There are different searches conducted which depend on the circumstances and level of concerns, for example strip searches are authorised when this is the only means to establish what a person may have concealed on them. Such searches are recorded on the custody record along with the authorisation.
A strip search is only conducted when authorised by the custody sergeant and considered necessary to remove an item that may be concealed which the person is not allowed to retain. Such a search is conducted by officers of the same gender but there are potential exceptions if the person to be searched lives their life as a person of a different gender and prefers to be recognised and treated in this way. In such circumstances a careful assessment is made as to what’s appropriate for the respectful dignity of the person and the officers or staff members conducting the search.
When strip searches are conducted, due regard is taken for privacy and dignity and only the minimum number of staff will be involved, normally at least two. It is conducted as quickly as possible with the person allowed to dress as soon as the procedure is complete.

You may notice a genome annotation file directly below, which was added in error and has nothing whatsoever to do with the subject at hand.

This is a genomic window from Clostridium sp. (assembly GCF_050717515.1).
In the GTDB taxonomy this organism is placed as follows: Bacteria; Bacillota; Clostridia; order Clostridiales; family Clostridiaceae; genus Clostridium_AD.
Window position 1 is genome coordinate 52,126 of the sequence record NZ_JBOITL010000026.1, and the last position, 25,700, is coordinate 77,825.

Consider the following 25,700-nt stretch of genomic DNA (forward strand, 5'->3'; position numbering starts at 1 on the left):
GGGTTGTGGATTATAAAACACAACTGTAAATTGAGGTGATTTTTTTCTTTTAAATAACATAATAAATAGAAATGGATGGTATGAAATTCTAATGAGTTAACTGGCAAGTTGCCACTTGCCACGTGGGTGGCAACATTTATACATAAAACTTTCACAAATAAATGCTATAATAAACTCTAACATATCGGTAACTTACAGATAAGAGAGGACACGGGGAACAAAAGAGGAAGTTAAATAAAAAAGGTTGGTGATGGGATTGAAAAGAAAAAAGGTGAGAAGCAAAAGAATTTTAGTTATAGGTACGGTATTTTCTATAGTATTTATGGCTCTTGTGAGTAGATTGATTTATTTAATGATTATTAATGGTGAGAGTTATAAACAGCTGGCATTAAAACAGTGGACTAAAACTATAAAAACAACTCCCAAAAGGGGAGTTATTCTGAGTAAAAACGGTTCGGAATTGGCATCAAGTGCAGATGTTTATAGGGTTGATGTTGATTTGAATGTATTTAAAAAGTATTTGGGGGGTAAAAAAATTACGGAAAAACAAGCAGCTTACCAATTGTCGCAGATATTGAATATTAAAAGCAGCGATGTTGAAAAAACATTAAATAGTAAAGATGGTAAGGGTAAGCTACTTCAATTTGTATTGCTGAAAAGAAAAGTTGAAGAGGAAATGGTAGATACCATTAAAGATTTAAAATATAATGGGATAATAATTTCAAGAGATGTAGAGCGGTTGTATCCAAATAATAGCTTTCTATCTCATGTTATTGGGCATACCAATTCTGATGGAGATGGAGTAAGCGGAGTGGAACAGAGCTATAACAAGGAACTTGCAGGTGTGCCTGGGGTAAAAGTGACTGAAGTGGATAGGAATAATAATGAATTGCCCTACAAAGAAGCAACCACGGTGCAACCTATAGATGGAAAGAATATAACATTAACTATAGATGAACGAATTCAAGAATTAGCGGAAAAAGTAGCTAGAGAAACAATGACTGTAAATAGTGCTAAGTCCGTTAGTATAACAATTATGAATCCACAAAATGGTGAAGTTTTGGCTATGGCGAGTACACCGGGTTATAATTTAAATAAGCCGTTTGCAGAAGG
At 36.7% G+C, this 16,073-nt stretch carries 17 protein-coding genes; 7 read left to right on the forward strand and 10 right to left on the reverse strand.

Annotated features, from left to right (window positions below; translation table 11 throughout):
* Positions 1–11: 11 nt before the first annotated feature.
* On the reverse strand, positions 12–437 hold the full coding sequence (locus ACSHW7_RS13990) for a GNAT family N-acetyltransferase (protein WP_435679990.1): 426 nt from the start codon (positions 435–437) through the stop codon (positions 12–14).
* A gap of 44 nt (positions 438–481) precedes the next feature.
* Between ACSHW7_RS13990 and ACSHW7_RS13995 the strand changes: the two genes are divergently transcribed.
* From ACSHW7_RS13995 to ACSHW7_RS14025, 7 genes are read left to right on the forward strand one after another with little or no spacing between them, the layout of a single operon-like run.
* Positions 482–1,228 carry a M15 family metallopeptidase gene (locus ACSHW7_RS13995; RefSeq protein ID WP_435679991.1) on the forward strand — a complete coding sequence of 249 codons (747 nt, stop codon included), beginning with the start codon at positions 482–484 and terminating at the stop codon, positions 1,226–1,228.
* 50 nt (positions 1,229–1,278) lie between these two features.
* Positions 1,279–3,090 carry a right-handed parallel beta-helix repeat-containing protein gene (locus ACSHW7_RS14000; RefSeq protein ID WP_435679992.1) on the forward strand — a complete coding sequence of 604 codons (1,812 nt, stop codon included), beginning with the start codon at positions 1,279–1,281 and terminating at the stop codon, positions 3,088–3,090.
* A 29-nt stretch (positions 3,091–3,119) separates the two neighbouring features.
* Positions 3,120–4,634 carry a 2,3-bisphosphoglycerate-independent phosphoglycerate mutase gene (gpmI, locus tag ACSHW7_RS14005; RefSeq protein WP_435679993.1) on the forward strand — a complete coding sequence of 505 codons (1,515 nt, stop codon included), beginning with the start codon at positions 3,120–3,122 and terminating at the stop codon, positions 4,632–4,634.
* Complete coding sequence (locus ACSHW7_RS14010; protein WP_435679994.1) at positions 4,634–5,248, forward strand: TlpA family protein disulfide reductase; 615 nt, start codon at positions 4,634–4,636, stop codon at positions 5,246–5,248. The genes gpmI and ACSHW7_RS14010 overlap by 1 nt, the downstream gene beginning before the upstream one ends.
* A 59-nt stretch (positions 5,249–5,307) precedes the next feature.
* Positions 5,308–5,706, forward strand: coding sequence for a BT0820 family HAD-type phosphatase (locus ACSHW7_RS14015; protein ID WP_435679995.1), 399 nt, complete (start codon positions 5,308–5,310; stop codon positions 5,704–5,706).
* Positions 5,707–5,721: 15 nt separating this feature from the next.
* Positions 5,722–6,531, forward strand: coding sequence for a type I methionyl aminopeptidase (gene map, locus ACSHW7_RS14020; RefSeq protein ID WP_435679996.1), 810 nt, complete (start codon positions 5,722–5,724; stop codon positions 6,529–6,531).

A entry is made on the custody record of any strip searches authorised and conducted, who was present and whether any articles were found.
These are exceptional searches where a body orifice (other than the mouth) is searched. They are considered necessary when a person may have anything concealed they could use to injure themselves or others at the station or have possession of a class A drug with intent to supply.
Such a search requires the authority of a police inspector or above and generally involves a medical professional conducting the search. Such an authority is granted when it is the only means to remove such items when communication and negotiation have not been successful in getting the person to hand the item(s) to police.
The police take fingerprints impressions, a DNA sample and a photograph of anyone in custody arrested for a recordable offence. These samples are referred to as ‘biometrics’. There is a legal authority to take these samples without consent and it forms part of a national process in England and Wales to record and identify people involved in offences.
All fingerprints and DNA samples will be subject of a speculative search, where they are compared to a national database of DNA and fingerprint information.